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AIS Data – More Than Dots on a Map

For many, AIS data is only used to see ‘dots on a map’. Dots on a map have their place and purpose, but there is so much more information that can be extracted from real-time and historical AIS data to support business operations. GateHouse Maritime will be presenting a series of short articles exemplifying that Automatic Identification System (AIS) data is ’more than just dots on a map’.

Essentially, AIS data are time-stamped data points that contain location plus static and dynamic information about the vessel or asset. These data points can be used to generate actionable information. What information is generated and how it is applied is up to each organization.

To be able to generate actionable information, AIS data needs to be managed, structured and stored in a solution that leverages the latest database and Geographical Information System (GIS) tools to deliver user-defined information easily and in a timely manner. As informational needs will be different for every organization, and even change over time for the same organizations, it is also important that any AIS system must be scalable and flexible in order to deliver actionable information. GateHouse Maritime’s platform provides this capability via Software as a Service (SaaS) and Data as a Service (DaaS) solution. This means that no on-site installations are required to use the system.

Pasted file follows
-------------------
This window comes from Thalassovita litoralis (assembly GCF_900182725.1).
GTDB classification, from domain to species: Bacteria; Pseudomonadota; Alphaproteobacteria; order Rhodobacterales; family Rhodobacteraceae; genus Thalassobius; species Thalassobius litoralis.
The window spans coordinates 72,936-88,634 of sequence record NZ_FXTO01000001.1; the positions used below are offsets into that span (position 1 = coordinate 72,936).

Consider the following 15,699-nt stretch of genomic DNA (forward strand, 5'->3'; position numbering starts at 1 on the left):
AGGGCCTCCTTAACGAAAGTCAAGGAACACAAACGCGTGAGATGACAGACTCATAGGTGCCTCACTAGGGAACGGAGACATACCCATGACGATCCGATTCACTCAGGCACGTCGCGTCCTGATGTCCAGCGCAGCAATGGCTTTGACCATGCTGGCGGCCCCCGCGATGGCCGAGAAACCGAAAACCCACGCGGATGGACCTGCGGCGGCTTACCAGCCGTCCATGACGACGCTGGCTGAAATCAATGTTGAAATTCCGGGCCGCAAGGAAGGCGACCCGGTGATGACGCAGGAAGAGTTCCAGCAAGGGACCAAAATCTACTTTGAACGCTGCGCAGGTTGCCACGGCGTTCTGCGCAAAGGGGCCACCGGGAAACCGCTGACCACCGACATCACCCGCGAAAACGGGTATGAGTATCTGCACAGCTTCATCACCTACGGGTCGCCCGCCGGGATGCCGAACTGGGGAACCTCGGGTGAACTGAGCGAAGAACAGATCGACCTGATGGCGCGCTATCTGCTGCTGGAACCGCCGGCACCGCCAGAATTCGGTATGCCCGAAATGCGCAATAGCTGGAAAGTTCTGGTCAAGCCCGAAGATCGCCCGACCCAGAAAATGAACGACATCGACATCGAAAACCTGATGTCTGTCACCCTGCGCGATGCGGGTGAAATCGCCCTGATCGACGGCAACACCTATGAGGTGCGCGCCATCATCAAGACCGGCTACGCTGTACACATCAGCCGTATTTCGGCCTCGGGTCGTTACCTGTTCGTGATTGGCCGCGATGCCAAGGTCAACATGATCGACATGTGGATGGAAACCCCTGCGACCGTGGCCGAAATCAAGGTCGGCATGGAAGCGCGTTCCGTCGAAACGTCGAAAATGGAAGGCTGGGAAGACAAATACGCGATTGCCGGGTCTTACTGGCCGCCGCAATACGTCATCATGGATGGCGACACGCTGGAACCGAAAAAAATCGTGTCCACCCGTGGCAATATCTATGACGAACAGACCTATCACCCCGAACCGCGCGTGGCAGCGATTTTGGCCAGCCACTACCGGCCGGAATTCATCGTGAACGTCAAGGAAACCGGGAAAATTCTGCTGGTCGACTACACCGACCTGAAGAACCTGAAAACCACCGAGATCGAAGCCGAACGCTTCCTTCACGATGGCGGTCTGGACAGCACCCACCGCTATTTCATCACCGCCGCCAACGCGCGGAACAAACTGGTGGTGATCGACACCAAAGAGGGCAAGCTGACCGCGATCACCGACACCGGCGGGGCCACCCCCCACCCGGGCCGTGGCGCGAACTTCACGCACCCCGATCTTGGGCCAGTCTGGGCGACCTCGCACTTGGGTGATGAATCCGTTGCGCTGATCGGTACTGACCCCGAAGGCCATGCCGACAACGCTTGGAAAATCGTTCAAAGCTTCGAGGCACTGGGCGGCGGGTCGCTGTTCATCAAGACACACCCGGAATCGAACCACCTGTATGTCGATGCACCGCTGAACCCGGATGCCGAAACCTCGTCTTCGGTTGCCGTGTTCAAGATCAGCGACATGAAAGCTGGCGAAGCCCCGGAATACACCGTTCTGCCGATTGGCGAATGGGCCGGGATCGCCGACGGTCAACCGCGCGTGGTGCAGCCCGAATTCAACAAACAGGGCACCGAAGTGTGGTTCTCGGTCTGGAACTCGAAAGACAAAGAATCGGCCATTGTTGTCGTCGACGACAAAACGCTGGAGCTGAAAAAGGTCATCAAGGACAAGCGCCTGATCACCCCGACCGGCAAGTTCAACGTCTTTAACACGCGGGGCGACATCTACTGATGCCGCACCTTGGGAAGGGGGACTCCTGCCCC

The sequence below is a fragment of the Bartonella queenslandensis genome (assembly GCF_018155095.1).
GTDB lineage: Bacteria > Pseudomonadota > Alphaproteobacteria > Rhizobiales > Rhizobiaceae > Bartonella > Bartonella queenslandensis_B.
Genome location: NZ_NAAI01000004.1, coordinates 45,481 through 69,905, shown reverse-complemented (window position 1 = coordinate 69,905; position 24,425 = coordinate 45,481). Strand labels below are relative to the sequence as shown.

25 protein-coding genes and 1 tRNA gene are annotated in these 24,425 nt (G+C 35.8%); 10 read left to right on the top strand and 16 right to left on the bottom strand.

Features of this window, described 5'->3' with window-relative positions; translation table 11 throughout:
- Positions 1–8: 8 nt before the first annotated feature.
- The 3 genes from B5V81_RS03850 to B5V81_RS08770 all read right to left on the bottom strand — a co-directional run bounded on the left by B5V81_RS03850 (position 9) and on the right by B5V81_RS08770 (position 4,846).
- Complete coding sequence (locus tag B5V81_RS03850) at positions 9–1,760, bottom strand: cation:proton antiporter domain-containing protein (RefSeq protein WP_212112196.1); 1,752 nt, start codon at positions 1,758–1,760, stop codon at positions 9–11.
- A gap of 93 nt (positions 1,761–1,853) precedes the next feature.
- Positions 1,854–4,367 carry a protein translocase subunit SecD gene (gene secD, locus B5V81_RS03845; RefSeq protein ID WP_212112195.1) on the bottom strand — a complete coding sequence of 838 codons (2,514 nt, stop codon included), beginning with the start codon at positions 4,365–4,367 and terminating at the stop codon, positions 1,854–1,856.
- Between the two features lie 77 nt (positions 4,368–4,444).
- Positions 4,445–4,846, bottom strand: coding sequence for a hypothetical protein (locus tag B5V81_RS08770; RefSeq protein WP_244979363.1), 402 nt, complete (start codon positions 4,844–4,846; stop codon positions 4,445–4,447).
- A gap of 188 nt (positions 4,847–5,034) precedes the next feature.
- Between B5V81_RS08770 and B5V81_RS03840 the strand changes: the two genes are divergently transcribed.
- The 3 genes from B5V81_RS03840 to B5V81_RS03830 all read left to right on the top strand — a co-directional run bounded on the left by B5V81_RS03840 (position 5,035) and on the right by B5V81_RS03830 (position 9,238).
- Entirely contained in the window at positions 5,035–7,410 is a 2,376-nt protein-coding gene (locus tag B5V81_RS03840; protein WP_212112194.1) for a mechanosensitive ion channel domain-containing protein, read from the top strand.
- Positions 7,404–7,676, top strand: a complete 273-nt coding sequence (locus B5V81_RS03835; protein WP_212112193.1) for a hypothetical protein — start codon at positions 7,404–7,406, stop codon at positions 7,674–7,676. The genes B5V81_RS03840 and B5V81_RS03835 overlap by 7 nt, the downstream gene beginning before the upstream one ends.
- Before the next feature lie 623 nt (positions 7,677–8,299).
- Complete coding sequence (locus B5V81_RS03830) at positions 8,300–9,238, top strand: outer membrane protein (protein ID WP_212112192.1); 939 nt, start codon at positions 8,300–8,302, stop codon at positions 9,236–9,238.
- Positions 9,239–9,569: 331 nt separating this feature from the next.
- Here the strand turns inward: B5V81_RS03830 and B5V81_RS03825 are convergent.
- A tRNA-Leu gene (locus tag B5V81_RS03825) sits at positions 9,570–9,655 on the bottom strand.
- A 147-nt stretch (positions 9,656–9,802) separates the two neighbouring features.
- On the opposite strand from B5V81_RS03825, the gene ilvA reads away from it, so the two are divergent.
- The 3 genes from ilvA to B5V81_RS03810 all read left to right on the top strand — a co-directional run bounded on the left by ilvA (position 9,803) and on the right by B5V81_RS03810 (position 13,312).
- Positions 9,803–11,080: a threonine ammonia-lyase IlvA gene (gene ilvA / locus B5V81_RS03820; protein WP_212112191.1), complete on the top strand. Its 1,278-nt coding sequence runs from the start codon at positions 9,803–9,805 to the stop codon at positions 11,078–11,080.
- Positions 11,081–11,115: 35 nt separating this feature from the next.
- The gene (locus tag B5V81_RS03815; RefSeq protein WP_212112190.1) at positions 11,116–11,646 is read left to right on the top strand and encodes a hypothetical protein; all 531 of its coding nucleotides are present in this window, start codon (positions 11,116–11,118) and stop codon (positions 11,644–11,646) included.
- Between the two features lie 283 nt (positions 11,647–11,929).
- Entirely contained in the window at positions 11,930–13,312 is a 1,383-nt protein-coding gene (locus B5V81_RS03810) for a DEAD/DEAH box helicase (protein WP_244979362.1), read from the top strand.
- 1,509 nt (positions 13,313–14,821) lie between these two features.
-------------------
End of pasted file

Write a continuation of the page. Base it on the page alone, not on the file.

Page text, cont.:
This upcoming series of articles will provide real-world examples of actionable information generated from AIS data based on GateHouse Maritime’s more than 25 years of experience with AIS. Article topics will include:

  • Monitoring vessel speed over ground (SOG) to manage fuel consumption and pollution
  • Protecting environmentally sensitive areas
  • Risks in ports – with focus on safety (Particularly for pilots and tugs)
  • Detect and document illegal fishing activities
  • Detect and document when other ships have their AIS transponder turned off (pirating)
  • Protect your offshore assets proactively with direct communication to potential threats
  • Supply chain and logistics (ETA predictions)
  • Security applications including vessel rendez vous, port arrival and departure patterns for vessels
  • Business development through the use of event detection, historical analytics and reporting

 

The articles will emphasize that the value of AIS data is defined and determined by the user, with the understanding that appropriate and actionable information drives decision making.

We look forward to presenting the articles and receiving your feedback. Do you have any suggestions for other AIS related articles? Please let us now by writing to us: maritime@gatehouse.dk

Poul Bondo, Director PUBLISHED June 6, 2020 IN / News